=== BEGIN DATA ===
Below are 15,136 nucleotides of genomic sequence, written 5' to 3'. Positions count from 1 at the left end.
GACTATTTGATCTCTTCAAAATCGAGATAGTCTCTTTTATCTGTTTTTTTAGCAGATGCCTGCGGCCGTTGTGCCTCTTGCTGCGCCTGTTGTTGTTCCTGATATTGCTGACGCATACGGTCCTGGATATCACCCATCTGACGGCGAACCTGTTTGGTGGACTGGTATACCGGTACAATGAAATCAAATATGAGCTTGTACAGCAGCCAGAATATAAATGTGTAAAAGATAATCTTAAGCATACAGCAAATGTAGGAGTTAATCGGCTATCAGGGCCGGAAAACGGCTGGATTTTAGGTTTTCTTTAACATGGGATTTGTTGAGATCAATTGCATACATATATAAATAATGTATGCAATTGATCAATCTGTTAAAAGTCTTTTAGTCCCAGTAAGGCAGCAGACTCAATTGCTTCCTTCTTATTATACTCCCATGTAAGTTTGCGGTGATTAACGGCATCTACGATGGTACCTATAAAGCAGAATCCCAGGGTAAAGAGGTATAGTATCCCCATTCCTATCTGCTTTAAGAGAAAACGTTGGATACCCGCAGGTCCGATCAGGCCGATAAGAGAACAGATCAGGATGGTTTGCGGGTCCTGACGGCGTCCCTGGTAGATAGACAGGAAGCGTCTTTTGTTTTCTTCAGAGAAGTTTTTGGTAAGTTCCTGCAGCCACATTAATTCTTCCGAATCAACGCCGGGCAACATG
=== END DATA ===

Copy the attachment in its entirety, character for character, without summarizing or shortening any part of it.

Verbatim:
Below are 15,136 nucleotides of genomic sequence, written 5' to 3'. Positions count from 1 at the left end.
GACTATTTGATCTCTTCAAAATCGAGATAGTCTCTTTTATCTGTTTTTTTAGCAGATGCCTGCGGCCGTTGTGCCTCTTGCTGCGCCTGTTGTTGTTCCTGATATTGCTGACGCATACGGTCCTGGATATCACCCATCTGACGGCGAACCTGTTTGGTGGACTGGTATACCGGTACAATGAAATCAAATATGAGCTTGTACAGCAGCCAGAATATAAATGTGTAAAAGATAATCTTAAGCATACAGCAAATGTAGGAGTTAATCGGCTATCAGGGCCGGAAAACGGCTGGATTTTAGGTTTTCTTTAACATGGGATTTGTTGAGATCAATTGCATACATATATAAATAATGTATGCAATTGATCAATCTGTTAAAAGTCTTTTAGTCCCAGTAAGGCAGCAGACTCAATTGCTTCCTTCTTATTATACTCCCATGTAAGTTTGCGGTGATTAACGGCATCTACGATGGTACCTATAAAGCAGAATCCCAGGGTAAAGAGGTATAGTATCCCCATTCCTATCTGCTTTAAGAGAAAACGTTGGATACCCGCAGGTCCGATCAGGCCGATAAGAGAACAGATCAGGATGGTTTGCGGGTCCTGACGGCGTCCCTGGTAGATAGACAGGAAGCGTCTTTTGTTTTCTTCAGAGAAGTTTTTGGTAAGTTCCTGCAGCCACATTAATTCTTCCGAATCAACGCCGGGCAACATG